We sat down with Sultans of the Street playwright Anusree Roy to talk writing for young audiences, empathy and heroes.
- What inspired you to create the story of these four children in Kolkata?
When I was researching for my play Roshni I spent a lot of time hanging out at railway stations. There I met some fiercely determined, smart and extremely poor kids who dressed like gods. I knew that someday they would make it into a play of mine. So, when [Young People’s Theatre in Toronto] approached me to write for them, I pitched them this story.
- In what ways do you think young people in Canada can relate to this story taking place half a world away?
I believe that kids – no matter which part of the world they live in — are just kids. They have the same instincts with fear, joy, love, hatred, anxiety, loss, excitement etc. They all want the hero in the story to win. It’s irrelevant if it’s one hero or multiple heroes, if the kid is invested in the story they want to champion the characters. I think they will be able to relate to these characters and this story, because they are starting to experience complex emotions in their own lives — emotions that these characters are struggling with. And also, they are learning to understand what is morally right and what is instinctually wrong.
- What would you like young people to take away from this story?
I would love for them to leave the theatre with more empathy. To have compassion for children who are struggling with their own realities and for them to understand that sometimes forgiveness is the only way to move forward.
- Did you have experiences with the arts as a child that led you to become a playwright and actor?
Yes, I was raised in a family where we all took drawing classes, singing classes and did lots of theatre work. I did my first on stage performance when I was five years old. My uncle is an actor, so he encouraged me a lot. All my life I have been performing or writing, so it truly has been a part of my whole journey.
- You write for both young audiences and adults – are there special challenges or freedoms you find in writing for young people?
Yes, for younger audiences there are a few unwritten guidelines that are important to keep in mind. TYA writing has cause and effect and things have to happen for a reason. A lot of the times when I write for an adult audience, incidents happen to my characters because we live in a complex world and bad things can happen to good people, but that reasoning won’t work for a TYA audience. If something really bad is happening to a young adult there has to be consequence and the actions have to be really thought through. Kids are very sensitive to the Hero’s journey. Also, I find that morality is key. Kids are very aware of what’s morally right and wrong.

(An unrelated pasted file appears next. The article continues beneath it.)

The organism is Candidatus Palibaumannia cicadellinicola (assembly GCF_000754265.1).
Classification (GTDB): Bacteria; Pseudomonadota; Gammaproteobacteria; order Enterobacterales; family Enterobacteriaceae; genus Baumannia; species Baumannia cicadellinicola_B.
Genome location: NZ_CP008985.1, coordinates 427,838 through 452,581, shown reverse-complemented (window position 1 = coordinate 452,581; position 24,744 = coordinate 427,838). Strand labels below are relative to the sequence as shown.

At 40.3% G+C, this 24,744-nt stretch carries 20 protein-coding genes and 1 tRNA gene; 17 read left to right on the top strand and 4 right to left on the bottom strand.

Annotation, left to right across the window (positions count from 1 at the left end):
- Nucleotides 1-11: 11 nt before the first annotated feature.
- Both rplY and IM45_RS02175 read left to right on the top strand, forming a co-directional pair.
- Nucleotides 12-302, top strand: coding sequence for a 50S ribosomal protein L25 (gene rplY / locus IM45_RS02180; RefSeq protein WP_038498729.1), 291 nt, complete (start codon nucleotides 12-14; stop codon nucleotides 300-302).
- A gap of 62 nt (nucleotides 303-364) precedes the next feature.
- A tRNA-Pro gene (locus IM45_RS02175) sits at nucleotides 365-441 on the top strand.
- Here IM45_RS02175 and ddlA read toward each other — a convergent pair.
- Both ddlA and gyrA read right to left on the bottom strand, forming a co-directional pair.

Anusree Roy’s Sultans of the Street opens at the Waterfront Theatre on Granville Island on October 30 and runs until November 13.
Anusree Roy is a Governor General’s Award nominated writer, and actor whose work has toured nationally. Her plays include: Brothel # 9, Roshni, Letters to my Grandma and Pyaasa. She holds an M.A from the University to Toronto and has been published by the Playwright’s Canada Press. Her plays and performances have won her four Dora Mavor Moore Awards along with multiple nominations. She is the recipient of the K.M.Hunter Award, RBC Emerging Artist Award, The Carol Bolt Award and The Siminovitch Protégé Prize. Anusree’s playwright residencies include: Young People’s Theatre, Factory Theatre, The Blyth Festival, Theatre Passe Muraille and The Canadian Stage Company. Her new play Trident Moon which she has developed with Nightwood Theatre just premiered this October at U.K’s Finborough Theatre and her commission for the Factory Theatre, Little Pretty and the Exceptional, will premiere in Spring 2017. She will be continuing at the Stratford Festival for her second season this upcoming spring.